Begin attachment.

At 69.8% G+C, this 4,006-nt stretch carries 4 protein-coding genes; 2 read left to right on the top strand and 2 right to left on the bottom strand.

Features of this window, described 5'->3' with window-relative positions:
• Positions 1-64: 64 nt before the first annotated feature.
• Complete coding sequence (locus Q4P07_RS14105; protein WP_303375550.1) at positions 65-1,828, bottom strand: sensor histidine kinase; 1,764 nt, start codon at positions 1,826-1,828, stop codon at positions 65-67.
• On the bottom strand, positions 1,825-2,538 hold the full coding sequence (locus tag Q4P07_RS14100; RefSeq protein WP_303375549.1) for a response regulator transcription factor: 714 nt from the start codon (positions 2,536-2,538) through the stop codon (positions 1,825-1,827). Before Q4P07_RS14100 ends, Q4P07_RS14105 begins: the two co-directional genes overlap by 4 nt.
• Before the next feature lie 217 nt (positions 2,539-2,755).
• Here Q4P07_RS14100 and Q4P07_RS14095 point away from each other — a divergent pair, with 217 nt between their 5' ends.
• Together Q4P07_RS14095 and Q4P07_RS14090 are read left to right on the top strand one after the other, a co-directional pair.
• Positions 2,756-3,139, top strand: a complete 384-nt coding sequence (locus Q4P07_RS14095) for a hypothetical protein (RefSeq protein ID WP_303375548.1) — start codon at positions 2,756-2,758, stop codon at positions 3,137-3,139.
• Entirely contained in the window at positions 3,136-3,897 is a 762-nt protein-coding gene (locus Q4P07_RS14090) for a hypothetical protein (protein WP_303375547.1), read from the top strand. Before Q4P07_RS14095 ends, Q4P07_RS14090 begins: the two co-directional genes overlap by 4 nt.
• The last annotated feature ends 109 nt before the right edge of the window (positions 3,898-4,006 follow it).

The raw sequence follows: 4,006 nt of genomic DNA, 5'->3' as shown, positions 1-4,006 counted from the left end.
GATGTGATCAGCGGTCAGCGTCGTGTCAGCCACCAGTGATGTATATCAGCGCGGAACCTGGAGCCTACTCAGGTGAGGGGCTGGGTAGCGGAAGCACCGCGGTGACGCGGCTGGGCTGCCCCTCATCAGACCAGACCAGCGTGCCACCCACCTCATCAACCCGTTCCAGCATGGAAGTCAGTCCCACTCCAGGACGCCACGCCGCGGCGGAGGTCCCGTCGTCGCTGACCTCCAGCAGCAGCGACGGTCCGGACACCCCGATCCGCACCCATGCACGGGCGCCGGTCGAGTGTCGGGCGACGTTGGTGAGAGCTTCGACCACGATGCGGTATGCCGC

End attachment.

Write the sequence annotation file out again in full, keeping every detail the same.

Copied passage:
At 69.8% G+C, this 4,006-nt stretch carries 4 protein-coding genes; 2 read left to right on the top strand and 2 right to left on the bottom strand.

Features of this window, described 5'->3' with window-relative positions:
• Positions 1-64: 64 nt before the first annotated feature.
• Complete coding sequence (locus Q4P07_RS14105; protein WP_303375550.1) at positions 65-1,828, bottom strand: sensor histidine kinase; 1,764 nt, start codon at positions 1,826-1,828, stop codon at positions 65-67.
• On the bottom strand, positions 1,825-2,538 hold the full coding sequence (locus tag Q4P07_RS14100; RefSeq protein WP_303375549.1) for a response regulator transcription factor: 714 nt from the start codon (positions 2,536-2,538) through the stop codon (positions 1,825-1,827). Before Q4P07_RS14100 ends, Q4P07_RS14105 begins: the two co-directional genes overlap by 4 nt.
• Before the next feature lie 217 nt (positions 2,539-2,755).
• Here Q4P07_RS14100 and Q4P07_RS14095 point away from each other — a divergent pair, with 217 nt between their 5' ends.
• Together Q4P07_RS14095 and Q4P07_RS14090 are read left to right on the top strand one after the other, a co-directional pair.
• Positions 2,756-3,139, top strand: a complete 384-nt coding sequence (locus Q4P07_RS14095) for a hypothetical protein (RefSeq protein ID WP_303375548.1) — start codon at positions 2,756-2,758, stop codon at positions 3,137-3,139.
• Entirely contained in the window at positions 3,136-3,897 is a 762-nt protein-coding gene (locus Q4P07_RS14090) for a hypothetical protein (protein WP_303375547.1), read from the top strand. Before Q4P07_RS14095 ends, Q4P07_RS14090 begins: the two co-directional genes overlap by 4 nt.
• The last annotated feature ends 109 nt before the right edge of the window (positions 3,898-4,006 follow it).

The raw sequence follows: 4,006 nt of genomic DNA, 5'->3' as shown, positions 1-4,006 counted from the left end.
GATGTGATCAGCGGTCAGCGTCGTGTCAGCCACCAGTGATGTATATCAGCGCGGAACCTGGAGCCTACTCAGGTGAGGGGCTGGGTAGCGGAAGCACCGCGGTGACGCGGCTGGGCTGCCCCTCATCAGACCAGACCAGCGTGCCACCCACCTCATCAACCCGTTCCAGCATGGAAGTCAGTCCCACTCCAGGACGCCACGCCGCGGCGGAGGTCCCGTCGTCGCTGACCTCCAGCAGCAGCGACGGTCCGGACACCCCGATCCGCACCCATGCACGGGCGCCGGTCGAGTGTCGGGCGACGTTGGTGAGAGCTTCGACCACGATGCGGTATGCCGC